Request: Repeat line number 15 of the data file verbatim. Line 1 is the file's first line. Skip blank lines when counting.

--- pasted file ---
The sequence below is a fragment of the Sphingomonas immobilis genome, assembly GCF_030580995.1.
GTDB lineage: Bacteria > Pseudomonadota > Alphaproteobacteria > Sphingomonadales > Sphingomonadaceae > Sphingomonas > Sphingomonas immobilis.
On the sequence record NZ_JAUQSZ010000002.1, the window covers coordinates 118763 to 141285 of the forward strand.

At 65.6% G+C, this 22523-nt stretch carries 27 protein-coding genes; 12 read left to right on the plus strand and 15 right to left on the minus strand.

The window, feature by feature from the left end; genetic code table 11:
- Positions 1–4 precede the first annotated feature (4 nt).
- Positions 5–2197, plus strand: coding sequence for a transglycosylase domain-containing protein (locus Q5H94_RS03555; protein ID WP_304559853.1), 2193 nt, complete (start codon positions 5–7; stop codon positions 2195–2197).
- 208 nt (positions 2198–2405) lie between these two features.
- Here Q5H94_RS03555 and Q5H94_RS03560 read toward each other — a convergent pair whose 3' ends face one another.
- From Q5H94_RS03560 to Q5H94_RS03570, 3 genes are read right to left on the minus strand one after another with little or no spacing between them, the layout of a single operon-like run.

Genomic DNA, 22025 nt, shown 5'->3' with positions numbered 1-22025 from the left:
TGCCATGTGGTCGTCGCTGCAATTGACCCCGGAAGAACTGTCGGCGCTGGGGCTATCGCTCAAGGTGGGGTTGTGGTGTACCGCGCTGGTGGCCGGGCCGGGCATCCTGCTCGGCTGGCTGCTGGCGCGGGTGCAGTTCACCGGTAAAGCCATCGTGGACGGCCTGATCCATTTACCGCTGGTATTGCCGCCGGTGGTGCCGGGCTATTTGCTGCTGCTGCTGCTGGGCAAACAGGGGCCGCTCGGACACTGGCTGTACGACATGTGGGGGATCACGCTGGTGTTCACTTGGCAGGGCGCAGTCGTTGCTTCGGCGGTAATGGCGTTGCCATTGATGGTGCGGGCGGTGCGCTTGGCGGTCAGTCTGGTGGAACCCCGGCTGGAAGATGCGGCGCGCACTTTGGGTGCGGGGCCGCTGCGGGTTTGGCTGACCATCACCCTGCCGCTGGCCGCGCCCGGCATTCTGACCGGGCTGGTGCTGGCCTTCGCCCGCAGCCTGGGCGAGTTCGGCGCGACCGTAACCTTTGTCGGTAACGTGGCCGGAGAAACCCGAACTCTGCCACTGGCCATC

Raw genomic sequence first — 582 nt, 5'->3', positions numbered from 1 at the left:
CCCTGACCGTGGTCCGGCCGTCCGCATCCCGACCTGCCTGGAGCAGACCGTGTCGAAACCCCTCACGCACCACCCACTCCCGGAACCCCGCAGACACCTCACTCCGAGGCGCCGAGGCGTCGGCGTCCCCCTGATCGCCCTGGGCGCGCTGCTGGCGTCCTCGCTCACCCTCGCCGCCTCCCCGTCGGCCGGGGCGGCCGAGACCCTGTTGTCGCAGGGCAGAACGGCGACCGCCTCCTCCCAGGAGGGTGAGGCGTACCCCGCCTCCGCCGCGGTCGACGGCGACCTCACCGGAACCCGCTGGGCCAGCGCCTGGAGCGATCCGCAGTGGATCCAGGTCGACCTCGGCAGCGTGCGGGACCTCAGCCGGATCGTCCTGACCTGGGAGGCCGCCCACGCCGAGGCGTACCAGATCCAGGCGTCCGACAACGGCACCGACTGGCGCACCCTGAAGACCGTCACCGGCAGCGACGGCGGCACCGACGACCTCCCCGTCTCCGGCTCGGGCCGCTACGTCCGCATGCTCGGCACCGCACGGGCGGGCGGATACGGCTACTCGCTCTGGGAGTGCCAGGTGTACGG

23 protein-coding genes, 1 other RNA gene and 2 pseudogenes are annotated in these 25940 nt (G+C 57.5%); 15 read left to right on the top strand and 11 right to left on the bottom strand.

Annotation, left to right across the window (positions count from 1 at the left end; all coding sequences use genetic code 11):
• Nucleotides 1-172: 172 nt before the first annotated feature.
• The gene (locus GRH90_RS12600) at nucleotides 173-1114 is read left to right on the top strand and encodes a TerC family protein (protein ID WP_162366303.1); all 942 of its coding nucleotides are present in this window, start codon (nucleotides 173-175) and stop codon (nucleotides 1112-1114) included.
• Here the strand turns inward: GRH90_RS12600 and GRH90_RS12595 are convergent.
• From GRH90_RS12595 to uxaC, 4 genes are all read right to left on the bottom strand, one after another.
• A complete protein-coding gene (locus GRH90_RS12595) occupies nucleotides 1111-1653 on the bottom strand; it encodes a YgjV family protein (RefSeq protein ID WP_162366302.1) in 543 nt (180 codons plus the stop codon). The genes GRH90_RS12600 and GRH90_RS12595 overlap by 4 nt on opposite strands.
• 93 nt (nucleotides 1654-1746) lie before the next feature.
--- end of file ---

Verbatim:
23 protein-coding genes, 1 other RNA gene and 2 pseudogenes are annotated in these 25940 nt (G+C 57.5%); 15 read left to right on the top strand and 11 right to left on the bottom strand.